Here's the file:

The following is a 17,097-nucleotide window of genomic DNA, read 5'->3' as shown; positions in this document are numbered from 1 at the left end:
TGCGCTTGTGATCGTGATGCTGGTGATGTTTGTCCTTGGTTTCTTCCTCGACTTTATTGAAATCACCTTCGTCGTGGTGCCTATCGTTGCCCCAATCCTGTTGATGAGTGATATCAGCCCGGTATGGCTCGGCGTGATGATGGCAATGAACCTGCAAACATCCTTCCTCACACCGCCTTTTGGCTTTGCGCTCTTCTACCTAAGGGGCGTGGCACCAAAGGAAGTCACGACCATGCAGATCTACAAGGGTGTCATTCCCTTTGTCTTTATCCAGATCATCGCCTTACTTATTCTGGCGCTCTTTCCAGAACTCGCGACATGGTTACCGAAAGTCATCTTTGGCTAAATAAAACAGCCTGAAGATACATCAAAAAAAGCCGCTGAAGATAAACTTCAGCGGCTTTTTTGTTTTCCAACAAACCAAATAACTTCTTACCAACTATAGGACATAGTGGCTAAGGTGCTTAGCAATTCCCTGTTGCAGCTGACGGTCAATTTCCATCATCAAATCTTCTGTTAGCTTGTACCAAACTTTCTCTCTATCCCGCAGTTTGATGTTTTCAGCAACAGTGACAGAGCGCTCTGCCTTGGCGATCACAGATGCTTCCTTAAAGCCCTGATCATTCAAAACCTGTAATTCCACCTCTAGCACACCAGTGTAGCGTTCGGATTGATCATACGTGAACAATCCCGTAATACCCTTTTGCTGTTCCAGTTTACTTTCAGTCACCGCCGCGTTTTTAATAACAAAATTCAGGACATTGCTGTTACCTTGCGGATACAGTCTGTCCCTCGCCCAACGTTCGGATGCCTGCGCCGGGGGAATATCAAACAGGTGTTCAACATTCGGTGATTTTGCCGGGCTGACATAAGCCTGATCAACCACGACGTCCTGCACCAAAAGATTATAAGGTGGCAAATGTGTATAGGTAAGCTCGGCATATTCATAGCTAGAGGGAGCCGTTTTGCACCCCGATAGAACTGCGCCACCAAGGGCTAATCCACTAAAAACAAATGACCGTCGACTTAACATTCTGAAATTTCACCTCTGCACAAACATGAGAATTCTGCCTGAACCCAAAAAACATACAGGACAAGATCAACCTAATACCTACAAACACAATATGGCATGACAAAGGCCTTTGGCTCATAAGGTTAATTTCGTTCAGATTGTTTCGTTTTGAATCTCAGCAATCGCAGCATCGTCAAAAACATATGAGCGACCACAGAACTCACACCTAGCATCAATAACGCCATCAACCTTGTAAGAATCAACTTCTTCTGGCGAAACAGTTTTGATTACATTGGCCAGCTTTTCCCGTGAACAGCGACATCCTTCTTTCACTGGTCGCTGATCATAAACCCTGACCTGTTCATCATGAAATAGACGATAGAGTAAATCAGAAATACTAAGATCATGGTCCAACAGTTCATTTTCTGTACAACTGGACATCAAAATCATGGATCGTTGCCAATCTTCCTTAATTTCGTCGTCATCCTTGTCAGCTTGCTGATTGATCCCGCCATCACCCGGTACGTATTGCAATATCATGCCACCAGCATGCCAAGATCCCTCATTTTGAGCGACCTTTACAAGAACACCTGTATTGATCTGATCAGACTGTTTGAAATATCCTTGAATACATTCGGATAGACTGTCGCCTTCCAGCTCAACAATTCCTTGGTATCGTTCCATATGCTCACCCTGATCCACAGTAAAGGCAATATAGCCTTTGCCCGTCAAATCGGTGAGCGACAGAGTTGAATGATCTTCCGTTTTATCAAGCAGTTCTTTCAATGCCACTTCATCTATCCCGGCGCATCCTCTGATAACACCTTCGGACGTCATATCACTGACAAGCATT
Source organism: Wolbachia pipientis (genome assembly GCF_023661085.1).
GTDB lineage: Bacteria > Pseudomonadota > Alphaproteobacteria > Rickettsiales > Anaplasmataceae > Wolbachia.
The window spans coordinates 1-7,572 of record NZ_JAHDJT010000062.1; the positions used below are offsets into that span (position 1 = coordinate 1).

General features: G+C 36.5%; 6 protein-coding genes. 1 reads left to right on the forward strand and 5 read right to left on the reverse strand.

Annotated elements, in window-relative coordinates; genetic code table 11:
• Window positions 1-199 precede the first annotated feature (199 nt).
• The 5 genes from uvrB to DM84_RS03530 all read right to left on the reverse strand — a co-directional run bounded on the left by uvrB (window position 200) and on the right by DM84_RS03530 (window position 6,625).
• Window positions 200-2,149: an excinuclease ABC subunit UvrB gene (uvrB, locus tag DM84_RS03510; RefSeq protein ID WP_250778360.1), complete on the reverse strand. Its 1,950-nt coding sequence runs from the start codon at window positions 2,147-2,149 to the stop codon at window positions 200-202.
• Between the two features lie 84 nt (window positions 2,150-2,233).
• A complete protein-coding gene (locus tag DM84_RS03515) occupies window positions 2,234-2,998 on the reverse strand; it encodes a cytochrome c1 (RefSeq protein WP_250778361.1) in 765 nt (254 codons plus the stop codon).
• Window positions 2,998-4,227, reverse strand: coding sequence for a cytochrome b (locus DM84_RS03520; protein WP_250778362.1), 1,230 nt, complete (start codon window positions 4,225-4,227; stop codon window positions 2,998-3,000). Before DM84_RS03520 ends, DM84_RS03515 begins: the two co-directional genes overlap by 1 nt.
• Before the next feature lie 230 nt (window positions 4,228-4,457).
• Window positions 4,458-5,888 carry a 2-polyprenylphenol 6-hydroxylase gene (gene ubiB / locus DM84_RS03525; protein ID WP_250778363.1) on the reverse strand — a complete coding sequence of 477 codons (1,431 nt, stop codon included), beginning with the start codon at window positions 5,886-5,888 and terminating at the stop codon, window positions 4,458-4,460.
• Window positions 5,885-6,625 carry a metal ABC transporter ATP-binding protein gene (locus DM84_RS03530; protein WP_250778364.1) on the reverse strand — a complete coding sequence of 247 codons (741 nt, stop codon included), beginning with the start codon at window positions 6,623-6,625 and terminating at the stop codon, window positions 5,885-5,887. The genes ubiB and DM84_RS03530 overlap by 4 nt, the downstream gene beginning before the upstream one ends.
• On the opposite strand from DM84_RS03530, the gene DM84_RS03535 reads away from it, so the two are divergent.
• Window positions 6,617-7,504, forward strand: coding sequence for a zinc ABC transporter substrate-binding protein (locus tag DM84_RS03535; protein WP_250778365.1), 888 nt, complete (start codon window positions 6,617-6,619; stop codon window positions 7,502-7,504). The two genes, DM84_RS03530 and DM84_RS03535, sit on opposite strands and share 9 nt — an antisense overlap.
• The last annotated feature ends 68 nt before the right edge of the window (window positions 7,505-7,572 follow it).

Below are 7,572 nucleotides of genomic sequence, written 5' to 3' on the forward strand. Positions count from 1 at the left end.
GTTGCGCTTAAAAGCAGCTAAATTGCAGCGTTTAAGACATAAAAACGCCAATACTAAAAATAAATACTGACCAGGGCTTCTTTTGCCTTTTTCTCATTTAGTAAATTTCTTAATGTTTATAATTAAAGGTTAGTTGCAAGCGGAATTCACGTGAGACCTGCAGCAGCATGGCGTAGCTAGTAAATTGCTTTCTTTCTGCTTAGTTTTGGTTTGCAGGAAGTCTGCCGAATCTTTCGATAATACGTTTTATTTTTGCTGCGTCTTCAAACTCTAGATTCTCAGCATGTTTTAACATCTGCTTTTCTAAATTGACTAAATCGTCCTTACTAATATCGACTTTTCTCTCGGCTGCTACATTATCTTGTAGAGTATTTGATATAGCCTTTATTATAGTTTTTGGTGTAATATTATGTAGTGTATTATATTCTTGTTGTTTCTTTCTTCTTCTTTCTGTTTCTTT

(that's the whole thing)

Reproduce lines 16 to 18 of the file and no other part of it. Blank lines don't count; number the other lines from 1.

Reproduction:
• Window positions 5,885-6,625 carry a metal ABC transporter ATP-binding protein gene (locus DM84_RS03530; protein WP_250778364.1) on the reverse strand — a complete coding sequence of 247 codons (741 nt, stop codon included), beginning with the start codon at window positions 6,623-6,625 and terminating at the stop codon, window positions 5,885-5,887. The genes ubiB and DM84_RS03530 overlap by 4 nt, the downstream gene beginning before the upstream one ends.
• On the opposite strand from DM84_RS03530, the gene DM84_RS03535 reads away from it, so the two are divergent.
• Window positions 6,617-7,504, forward strand: coding sequence for a zinc ABC transporter substrate-binding protein (locus tag DM84_RS03535; protein WP_250778365.1), 888 nt, complete (start codon window positions 6,617-6,619; stop codon window positions 7,502-7,504). The two genes, DM84_RS03530 and DM84_RS03535, sit on opposite strands and share 9 nt — an antisense overlap.